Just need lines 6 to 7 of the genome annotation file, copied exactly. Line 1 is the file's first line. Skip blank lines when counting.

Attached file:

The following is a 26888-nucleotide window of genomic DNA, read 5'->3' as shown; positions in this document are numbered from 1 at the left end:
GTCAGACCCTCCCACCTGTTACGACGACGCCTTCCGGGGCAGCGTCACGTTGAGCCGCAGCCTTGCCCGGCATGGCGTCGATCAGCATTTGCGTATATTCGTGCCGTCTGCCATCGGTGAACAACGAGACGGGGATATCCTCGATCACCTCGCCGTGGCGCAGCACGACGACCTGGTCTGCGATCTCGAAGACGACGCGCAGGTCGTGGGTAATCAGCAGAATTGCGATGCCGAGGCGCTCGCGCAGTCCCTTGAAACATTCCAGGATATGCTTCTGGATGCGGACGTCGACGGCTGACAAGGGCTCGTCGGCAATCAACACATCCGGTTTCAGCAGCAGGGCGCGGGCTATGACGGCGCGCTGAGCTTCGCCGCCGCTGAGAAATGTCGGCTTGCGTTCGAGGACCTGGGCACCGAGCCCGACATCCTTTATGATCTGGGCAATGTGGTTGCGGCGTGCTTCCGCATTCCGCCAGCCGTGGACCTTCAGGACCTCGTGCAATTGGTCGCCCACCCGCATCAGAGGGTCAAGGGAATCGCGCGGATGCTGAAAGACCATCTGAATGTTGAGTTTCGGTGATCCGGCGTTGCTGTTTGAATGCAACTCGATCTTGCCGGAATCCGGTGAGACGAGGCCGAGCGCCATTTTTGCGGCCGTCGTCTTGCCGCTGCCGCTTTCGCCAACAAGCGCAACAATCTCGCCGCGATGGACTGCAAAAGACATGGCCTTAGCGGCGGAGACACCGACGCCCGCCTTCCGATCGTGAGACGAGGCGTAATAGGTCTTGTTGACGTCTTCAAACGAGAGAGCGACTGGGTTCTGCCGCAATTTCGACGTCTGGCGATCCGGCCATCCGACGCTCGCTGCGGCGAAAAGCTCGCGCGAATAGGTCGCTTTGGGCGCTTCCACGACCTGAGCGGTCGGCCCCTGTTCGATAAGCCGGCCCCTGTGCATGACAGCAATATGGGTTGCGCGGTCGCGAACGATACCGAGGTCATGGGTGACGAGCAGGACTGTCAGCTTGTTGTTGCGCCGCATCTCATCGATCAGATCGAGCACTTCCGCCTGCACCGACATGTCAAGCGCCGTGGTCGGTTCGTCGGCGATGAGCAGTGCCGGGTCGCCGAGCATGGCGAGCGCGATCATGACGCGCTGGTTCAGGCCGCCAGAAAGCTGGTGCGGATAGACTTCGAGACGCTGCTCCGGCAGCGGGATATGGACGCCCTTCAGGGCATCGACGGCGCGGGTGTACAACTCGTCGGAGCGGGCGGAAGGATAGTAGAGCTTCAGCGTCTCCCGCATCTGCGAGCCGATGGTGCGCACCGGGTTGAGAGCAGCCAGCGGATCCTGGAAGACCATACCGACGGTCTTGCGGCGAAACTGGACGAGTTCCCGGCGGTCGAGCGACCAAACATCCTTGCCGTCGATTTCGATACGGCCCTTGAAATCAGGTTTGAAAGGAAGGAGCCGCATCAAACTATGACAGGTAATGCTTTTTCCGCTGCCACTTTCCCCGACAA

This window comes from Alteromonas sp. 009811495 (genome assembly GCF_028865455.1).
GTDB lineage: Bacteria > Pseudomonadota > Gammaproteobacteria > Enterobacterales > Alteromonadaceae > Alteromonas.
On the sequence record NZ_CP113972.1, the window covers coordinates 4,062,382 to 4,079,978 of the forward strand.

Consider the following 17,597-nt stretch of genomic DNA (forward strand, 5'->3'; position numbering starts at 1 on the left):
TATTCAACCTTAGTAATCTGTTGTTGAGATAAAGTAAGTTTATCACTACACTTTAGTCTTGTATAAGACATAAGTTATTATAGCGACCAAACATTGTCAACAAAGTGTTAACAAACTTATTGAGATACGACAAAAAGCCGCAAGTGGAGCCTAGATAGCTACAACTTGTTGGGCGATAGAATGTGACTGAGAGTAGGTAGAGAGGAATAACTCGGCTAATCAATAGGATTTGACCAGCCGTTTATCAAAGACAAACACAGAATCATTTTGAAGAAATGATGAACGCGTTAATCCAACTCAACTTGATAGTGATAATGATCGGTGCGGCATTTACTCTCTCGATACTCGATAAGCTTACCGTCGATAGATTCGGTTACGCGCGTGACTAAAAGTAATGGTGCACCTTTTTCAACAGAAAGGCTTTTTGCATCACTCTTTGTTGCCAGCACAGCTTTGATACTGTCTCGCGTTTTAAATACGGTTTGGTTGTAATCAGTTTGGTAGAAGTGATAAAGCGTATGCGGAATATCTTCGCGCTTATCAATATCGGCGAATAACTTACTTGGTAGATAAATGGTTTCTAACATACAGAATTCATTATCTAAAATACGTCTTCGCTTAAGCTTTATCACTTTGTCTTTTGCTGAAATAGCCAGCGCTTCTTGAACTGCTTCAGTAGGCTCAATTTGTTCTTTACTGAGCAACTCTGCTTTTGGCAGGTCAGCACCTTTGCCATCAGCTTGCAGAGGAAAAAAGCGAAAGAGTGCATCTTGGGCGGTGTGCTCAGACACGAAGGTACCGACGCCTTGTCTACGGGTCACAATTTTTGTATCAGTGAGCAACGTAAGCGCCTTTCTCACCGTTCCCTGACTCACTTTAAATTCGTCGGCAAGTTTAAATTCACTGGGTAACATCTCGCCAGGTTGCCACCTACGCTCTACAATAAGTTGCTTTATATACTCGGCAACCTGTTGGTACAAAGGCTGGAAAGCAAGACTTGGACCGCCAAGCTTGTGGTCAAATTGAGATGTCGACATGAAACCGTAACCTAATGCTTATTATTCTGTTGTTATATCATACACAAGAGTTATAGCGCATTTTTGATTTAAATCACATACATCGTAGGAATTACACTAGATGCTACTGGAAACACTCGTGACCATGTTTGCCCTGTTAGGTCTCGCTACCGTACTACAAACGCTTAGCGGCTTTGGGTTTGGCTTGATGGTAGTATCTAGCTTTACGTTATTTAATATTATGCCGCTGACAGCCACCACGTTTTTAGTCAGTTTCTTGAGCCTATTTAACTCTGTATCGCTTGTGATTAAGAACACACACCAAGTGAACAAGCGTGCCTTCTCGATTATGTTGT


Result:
Consider the following 17,597-nt stretch of genomic DNA (forward strand, 5'->3'; position numbering starts at 1 on the left):
TATTCAACCTTAGTAATCTGTTGTTGAGATAAAGTAAGTTTATCACTACACTTTAGTCTTGTATAAGACATAAGTTATTATAGCGACCAAACATTGTCAACAAAGTGTTAACAAACTTATTGAGATACGACAAAAAGCCGCAAGTGGAGCCTAGATAGCTACAACTTGTTGGGCGATAGAATGTGACTGAGAGTAGGTAGAGAGGAATAACTCGGCTAATCAATAGGATTTGACCAGCCGTTTATCAAAGACAAACACAGAATCATTTTGAAGAAATGATGAACGCGTTAATCCAACTCAACTTGATAGTGATAATGATCGGTGCGGCATTTACTCTCTCGATACTCGATAAGCTTACCGTCGATAGATTCGGTTACGCGCGTGACTAAAAGTAATGGTGCACCTTTTTCAACAGAAAGGCTTTTTGCATCACTCTTTGTTGCCAGCACAGCTTTGATACTGTCTCGCGTTTTAAATACGGTTTGGTTGTAATCAGTTTGGTAGAAGTGATAAAGCGTATGCGGAATATCTTCGCGCTTATCAATATCGGCGAATAACTTACTTGGTAGATAAATGGTTTCTAACATACAGAATTCATTATCTAAAATACGTCTTCGCTTAAGCTTTATCACTTTGTCTTTTGCTGAAATAGCCAGCGCTTCTTGAACTGCTTCAGTAGGCTCAATTTGTTCTTTACTGAGCAACTCTGCTTTTGGCAGGTCAGCACCTTTGCCATCAGCTTGCAGAGGAAAAAAGCGAAAGAGTGCATCTTGGGCGGTGTGCTCAGACACGAAGGTACCGACGCCTTGTCTACGGGTCACAATTTTTGTATCAGTGAGCAACGTAAGCGCCTTTCTCACCGTTCCCTGACTCACTTTAAATTCGTCGGCAAGTTTAAATTCACTGGGTAACATCTCGCCAGGTTGCCACCTACGCTCTACAATAAGTTGCTTTATATACTCGGCAACCTGTTGGTACAAAGGCTGGAAAGCAAGACTTGGACCGCCAAGCTTGTGGTCAAATTGAGATGTCGACATGAAACCGTAACCTAATGCTTATTATTCTGTTGTTATATCATACACAAGAGTTATAGCGCATTTTTGATTTAAATCACATACATCGTAGGAATTACACTAGATGCTACTGGAAACACTCGTGACCATGTTTGCCCTGTTAGGTCTCGCTACCGTACTACAAACGCTTAGCGGCTTTGGGTTTGGCTTGATGGTAGTATCTAGCTTTACGTTATTTAATATTATGCCGCTGACAGCCACCACGTTTTTAGTCAGTTTCTTGAGCCTATTTAACTCTGTATCGCTTGTGATTAAGAACACACACCAAGTGAACAAGCGTGCCTTCTCGATTATGTTGT